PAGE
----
A beautifully converted 18th century mill, charmingly restored, it retains many original features with exposed solid stone walls, beams and vaulted ceilings. Furnished in natural tones with a country living feel and guests' comfort in mind; enjoy leisurely family meals around a farmhouse table in the rustic fitted kitchen/diner. The sitting room overlooks the grounds with an inglenook and open fire ensuring a cosy feel on chillier evenings. Stairs lead from here to a twin room and another bedroom/sitting room on the first floor that opens to a decked balcony - a lovely spot to relax and admire the view out over the stream and Dowrog Common Nature Reserve. On the ground floor there are two bedrooms; a cosy twin with stone walls and a romantic double with a four-poster bed that will be sure to delight.
The Mill overlooks a stream and surrounding fields, and offers a large lawned garden which stretches down to the stream and gives plenty of space to unwind - if you are lucky you may see the heron fishing in the stream; a real retreat.
Tucked away from it all, yet only approximately 1.5 miles from the historic, tiny city of St Davids; the smallest city in Europe with excellent facilities, a Cathedral and the Bishop's Palace. Spend your days exploring the Pembrokeshire Coastal Path or on the glorious sandy Whitesands beach, popular with surfers and officially voted one of the best beaches in the world. A boat trip from St Justinian's to Ramsey Island promises sightings of stunning birds and wildlife - not be missed.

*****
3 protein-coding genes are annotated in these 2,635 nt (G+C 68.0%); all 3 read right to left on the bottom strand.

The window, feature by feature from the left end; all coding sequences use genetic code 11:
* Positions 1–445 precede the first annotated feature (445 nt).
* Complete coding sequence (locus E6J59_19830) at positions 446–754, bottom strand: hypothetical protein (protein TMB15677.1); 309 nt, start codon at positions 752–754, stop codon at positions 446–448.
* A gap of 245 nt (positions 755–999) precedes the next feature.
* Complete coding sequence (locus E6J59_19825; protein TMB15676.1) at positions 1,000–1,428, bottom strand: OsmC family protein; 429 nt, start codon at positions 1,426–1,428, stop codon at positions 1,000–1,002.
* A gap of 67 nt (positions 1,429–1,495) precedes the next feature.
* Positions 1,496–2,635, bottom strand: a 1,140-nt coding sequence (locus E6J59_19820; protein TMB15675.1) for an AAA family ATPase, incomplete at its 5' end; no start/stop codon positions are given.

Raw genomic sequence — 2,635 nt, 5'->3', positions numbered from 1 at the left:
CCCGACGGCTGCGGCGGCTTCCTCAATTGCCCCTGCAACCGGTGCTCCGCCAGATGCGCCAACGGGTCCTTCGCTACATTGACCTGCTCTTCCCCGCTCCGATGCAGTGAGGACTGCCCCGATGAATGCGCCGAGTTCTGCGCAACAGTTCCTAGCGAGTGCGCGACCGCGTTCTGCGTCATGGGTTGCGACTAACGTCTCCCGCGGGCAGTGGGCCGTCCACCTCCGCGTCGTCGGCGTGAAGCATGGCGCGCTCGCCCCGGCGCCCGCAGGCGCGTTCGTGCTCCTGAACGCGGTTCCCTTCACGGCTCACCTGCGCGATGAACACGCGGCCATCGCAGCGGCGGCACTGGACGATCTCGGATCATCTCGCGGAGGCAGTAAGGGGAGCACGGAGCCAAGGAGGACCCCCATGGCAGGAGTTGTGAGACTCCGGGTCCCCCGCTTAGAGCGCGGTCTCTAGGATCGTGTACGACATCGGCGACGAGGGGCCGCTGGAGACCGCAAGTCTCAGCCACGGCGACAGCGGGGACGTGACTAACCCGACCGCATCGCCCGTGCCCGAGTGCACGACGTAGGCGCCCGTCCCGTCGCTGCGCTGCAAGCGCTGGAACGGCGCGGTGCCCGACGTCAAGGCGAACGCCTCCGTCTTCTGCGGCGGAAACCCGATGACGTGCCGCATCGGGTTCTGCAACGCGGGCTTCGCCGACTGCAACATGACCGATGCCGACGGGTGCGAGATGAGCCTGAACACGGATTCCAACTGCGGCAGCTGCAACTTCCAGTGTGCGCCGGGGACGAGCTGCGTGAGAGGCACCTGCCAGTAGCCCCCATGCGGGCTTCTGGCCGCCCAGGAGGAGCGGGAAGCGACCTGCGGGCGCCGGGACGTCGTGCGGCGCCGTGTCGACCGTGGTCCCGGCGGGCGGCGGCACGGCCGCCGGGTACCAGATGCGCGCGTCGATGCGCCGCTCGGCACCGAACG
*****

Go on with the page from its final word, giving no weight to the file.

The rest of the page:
A quality holiday retreat in a delightful setting, perfect for family celebrations and suitable for all ages to get away from it all whatever the season.
Care with children due to the stream.
Rhodiad Mill was converted in 1965 by the ownerâ€™s mother. The Mill used the water from the Dowrog Common, the wetlands behind, to power a water wheel, to grind wheat. Its dates are unclear, though part of the mill is said to be fifteenth century. The flour made by the miller, was used to make the staple diet of the welsh manual worker, pudrum. It was a grain cake, not very appetising, but sustaining! The Leat was the water ditch bringing water to power the wheel, and it can be seen downstream, from the bridge, rejoining the River Alun. This is the river passing between the Cathedral and the Bishopâ€™s Palace.
Rhodiad y Brenin means royal road. Presumably its connection as part of the route to the port of Fishguard, meant that many travellers including, monarchs travelled through the village. Medieval west Wales with its cathedral and many religious establishments, plus its agriculture, fisheries and mining have disappeared as activities, but tourism has given a fresh lease of life to the area, which is where the Mill has rejoined mainstream economic life to the area.TripAdvisor property ID 2420901...Read more
As featured in USA TODAY and recommended by Travel + Leisure in its annual Villa Guide:
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